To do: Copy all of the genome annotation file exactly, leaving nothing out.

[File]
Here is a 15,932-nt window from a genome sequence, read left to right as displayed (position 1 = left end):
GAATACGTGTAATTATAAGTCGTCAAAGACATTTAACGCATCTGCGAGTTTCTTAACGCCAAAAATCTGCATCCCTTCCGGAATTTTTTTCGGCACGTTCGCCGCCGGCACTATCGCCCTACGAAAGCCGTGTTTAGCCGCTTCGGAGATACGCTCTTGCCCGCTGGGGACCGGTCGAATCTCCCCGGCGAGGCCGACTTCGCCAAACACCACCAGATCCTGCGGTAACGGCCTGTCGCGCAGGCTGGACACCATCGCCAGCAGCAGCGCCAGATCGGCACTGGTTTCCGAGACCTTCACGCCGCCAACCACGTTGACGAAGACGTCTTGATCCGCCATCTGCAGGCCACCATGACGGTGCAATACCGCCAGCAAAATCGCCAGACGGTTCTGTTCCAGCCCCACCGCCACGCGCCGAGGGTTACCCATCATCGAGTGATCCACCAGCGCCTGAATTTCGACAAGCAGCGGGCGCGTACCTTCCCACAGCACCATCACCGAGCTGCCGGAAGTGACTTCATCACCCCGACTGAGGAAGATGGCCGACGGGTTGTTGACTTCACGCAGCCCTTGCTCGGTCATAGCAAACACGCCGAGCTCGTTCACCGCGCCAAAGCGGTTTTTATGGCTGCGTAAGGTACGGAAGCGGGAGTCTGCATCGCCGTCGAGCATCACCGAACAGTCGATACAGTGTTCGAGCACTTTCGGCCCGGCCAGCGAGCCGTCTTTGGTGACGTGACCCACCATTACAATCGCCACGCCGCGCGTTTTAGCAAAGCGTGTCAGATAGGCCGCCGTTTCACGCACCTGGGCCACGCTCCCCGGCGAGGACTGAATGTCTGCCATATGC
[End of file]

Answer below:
Here is a 15,932-nt window from a genome sequence, read left to right as displayed (position 1 = left end):
GAATACGTGTAATTATAAGTCGTCAAAGACATTTAACGCATCTGCGAGTTTCTTAACGCCAAAAATCTGCATCCCTTCCGGAATTTTTTTCGGCACGTTCGCCGCCGGCACTATCGCCCTACGAAAGCCGTGTTTAGCCGCTTCGGAGATACGCTCTTGCCCGCTGGGGACCGGTCGAATCTCCCCGGCGAGGCCGACTTCGCCAAACACCACCAGATCCTGCGGTAACGGCCTGTCGCGCAGGCTGGACACCATCGCCAGCAGCAGCGCCAGATCGGCACTGGTTTCCGAGACCTTCACGCCGCCAACCACGTTGACGAAGACGTCTTGATCCGCCATCTGCAGGCCACCATGACGGTGCAATACCGCCAGCAAAATCGCCAGACGGTTCTGTTCCAGCCCCACCGCCACGCGCCGAGGGTTACCCATCATCGAGTGATCCACCAGCGCCTGAATTTCGACAAGCAGCGGGCGCGTACCTTCCCACAGCACCATCACCGAGCTGCCGGAAGTGACTTCATCACCCCGACTGAGGAAGATGGCCGACGGGTTGTTGACTTCACGCAGCCCTTGCTCGGTCATAGCAAACACGCCGAGCTCGTTCACCGCGCCAAAGCGGTTTTTATGGCTGCGTAAGGTACGGAAGCGGGAGTCTGCATCGCCGTCGAGCATCACCGAACAGTCGATACAGTGTTCGAGCACTTTCGGCCCGGCCAGCGAGCCGTCTTTGGTGACGTGACCCACCATTACAATCGCCACGCCGCGCGTTTTAGCAAAGCGTGTCAGATAGGCCGCCGTTTCACGCACCTGGGCCACGCTCCCCGGCGAGGACTGAATGTCTGCCATATGC